1,735 research outputs found

    Recombinant antibody against Trypanosoma cruzi from patients with chronic Chagas heart disease recognizes mammalian nervous system.

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    Background: To deeply understand the role of antibodies in the context of Trypanosoma cruzi infection, we decided to characterize A2R1, a parasite antibody selected from single-chain variable fragment (scFv) phage display libraries constructed from B cells of chronic Chagas heart disease patients. Methods: Immunoblot, ELISA, cytometry, immunofluorescence and immunohistochemical assays were used to characterize A2R1 reactivity. To identify the antibody target, we performed an immunoprecipitation and two-dimensional electrophoresis coupled to mass spectrometry and confirmed A2R1 specific interaction by producing the antigen in different expression systems. Based on these data, we carried out a comparative in silico analysis of the protein target_s orthologues, focusing mainly on post-translational modifications. Findings: A2R1 recognizes a parasite protein of ~50 kDa present in all life cycle stages of T. cruzi, as well as in other members of the kinetoplastid family, showing a defined immunofluorescence labeling pattern consistent with the cytoskeleton. A2R1 binds to tubulin, but this interaction relies on its post-translational modifications. Interestingly, this antibody also targets mammalian tubulin only present in brain, staining in and around cell bodies of the human peripheral and central nervous system. Interpretation: Our findings demonstrate for the first time the existence of a human antibody against T. cruzi tubulin capable of cross-reacting with a human neural protein. This work re-emphasizes the role of molecular mimicry between host and parasitic antigens in the development of pathological manifestations of T. cruzi infection

    The Long-Baseline Neutrino Experiment: Exploring Fundamental Symmetries of the Universe

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    The preponderance of matter over antimatter in the early Universe, the dynamics of the supernova bursts that produced the heavy elements necessary for life and whether protons eventually decay --- these mysteries at the forefront of particle physics and astrophysics are key to understanding the early evolution of our Universe, its current state and its eventual fate. The Long-Baseline Neutrino Experiment (LBNE) represents an extensively developed plan for a world-class experiment dedicated to addressing these questions. LBNE is conceived around three central components: (1) a new, high-intensity neutrino source generated from a megawatt-class proton accelerator at Fermi National Accelerator Laboratory, (2) a near neutrino detector just downstream of the source, and (3) a massive liquid argon time-projection chamber deployed as a far detector deep underground at the Sanford Underground Research Facility. This facility, located at the site of the former Homestake Mine in Lead, South Dakota, is approximately 1,300 km from the neutrino source at Fermilab -- a distance (baseline) that delivers optimal sensitivity to neutrino charge-parity symmetry violation and mass ordering effects. This ambitious yet cost-effective design incorporates scalability and flexibility and can accommodate a variety of upgrades and contributions. With its exceptional combination of experimental configuration, technical capabilities, and potential for transformative discoveries, LBNE promises to be a vital facility for the field of particle physics worldwide, providing physicists from around the globe with opportunities to collaborate in a twenty to thirty year program of exciting science. In this document we provide a comprehensive overview of LBNE's scientific objectives, its place in the landscape of neutrino physics worldwide, the technologies it will incorporate and the capabilities it will possess.Comment: Major update of previous version. This is the reference document for LBNE science program and current status. Chapters 1, 3, and 9 provide a comprehensive overview of LBNE's scientific objectives, its place in the landscape of neutrino physics worldwide, the technologies it will incorporate and the capabilities it will possess. 288 pages, 116 figure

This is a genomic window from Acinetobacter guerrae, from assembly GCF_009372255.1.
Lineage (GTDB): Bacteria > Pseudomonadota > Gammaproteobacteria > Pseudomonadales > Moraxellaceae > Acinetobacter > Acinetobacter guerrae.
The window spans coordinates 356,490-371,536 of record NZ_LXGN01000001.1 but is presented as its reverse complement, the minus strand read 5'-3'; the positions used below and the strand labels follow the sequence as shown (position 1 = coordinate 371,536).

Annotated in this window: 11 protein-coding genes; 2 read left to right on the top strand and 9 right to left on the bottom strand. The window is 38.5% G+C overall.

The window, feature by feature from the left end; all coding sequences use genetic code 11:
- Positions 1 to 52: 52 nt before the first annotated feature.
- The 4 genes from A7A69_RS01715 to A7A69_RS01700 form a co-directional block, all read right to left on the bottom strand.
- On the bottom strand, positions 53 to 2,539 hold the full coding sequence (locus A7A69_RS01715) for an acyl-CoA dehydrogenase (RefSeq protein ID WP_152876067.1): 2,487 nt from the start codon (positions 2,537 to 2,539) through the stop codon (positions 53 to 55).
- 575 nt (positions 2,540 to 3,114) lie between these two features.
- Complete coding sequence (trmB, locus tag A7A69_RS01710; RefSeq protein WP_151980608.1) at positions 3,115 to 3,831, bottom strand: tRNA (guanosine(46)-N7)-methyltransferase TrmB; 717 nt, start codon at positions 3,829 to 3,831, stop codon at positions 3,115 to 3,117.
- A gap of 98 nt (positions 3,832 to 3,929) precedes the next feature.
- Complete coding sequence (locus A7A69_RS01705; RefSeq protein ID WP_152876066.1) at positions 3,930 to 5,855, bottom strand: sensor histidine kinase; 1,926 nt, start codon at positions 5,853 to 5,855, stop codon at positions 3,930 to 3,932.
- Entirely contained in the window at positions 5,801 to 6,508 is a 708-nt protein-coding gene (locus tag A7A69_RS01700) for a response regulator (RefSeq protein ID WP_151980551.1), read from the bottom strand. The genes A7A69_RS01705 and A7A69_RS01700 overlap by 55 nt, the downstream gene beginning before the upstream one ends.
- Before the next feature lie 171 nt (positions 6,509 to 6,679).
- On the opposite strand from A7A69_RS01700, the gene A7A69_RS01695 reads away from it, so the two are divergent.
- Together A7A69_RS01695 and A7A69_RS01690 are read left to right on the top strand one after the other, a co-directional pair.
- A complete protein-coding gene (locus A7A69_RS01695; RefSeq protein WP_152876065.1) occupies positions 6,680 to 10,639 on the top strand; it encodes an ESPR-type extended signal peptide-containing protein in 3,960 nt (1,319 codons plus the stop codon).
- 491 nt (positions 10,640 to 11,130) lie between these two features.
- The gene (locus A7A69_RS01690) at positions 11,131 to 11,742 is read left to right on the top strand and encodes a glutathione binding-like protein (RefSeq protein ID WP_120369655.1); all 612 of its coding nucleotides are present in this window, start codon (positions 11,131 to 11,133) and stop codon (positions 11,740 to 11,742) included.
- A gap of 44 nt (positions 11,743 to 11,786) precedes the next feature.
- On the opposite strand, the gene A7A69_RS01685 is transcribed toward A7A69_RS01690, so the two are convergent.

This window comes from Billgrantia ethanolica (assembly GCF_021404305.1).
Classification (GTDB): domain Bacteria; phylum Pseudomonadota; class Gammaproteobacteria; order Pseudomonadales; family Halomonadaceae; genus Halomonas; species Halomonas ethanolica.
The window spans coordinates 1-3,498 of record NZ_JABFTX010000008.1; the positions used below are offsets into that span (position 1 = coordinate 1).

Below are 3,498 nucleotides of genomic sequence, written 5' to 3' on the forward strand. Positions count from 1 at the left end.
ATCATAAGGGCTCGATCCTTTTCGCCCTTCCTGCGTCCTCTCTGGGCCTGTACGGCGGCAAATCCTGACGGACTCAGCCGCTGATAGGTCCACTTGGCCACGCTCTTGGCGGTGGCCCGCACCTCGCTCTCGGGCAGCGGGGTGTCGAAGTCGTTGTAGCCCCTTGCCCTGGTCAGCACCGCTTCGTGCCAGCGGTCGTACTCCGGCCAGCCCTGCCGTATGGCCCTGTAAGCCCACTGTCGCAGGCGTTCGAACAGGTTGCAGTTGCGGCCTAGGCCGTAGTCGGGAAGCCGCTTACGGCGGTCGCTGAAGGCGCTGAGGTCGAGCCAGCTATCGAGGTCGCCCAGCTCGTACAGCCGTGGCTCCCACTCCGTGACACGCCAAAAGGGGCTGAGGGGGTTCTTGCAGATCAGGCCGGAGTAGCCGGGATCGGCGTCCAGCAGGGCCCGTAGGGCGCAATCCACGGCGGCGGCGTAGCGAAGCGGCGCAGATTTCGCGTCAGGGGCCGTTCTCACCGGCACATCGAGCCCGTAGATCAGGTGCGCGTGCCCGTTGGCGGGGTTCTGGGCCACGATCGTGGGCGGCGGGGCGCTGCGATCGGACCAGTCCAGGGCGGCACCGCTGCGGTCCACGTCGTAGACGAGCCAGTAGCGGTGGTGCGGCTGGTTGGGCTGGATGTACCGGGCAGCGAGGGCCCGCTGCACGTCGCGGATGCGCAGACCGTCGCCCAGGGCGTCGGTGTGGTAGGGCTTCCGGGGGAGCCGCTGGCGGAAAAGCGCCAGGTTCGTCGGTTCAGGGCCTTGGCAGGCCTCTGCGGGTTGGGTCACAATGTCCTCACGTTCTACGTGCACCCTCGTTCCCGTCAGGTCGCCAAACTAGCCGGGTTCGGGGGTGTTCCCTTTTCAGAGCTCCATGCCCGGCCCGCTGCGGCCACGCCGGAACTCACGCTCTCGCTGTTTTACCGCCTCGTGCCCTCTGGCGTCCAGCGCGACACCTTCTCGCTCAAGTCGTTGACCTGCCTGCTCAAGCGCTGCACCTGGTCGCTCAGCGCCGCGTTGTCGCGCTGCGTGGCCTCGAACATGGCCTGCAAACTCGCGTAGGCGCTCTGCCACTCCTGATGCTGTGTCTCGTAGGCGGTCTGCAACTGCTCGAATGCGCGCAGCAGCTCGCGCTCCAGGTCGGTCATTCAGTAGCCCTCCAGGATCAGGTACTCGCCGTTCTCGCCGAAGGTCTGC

Differential cross section measurements for the production of a W boson in association with jets in proton‚Äďproton collisions at ‚ąös = 7 TeV

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    Measurements are reported of differential cross sections for the production of a W boson, which decays into a muon and a neutrino, in association with jets, as a function of several variables, including the transverse momenta (pT) and pseudorapidities of the four leading jets, the scalar sum of jet transverse momenta (HT), and the difference in azimuthal angle between the directions of each jet and the muon. The data sample of pp collisions at a centre-of-mass energy of 7 TeV was collected with the CMS detector at the LHC and corresponds to an integrated luminosity of 5.0 fb[superscript ‚ąí1]. The measured cross sections are compared to predictions from Monte Carlo generators, MadGraph + pythia and sherpa, and to next-to-leading-order calculations from BlackHat + sherpa. The differential cross sections are found to be in agreement with the predictions, apart from the pT distributions of the leading jets at high pT values, the distributions of the HT at high-HT and low jet multiplicity, and the distribution of the difference in azimuthal angle between the leading jet and the muon at low values.United States. Dept. of EnergyNational Science Foundation (U.S.)Alfred P. Sloan Foundatio

    Juxtaposing BTE and ATE ‚Äď on the role of the European insurance industry in funding civil litigation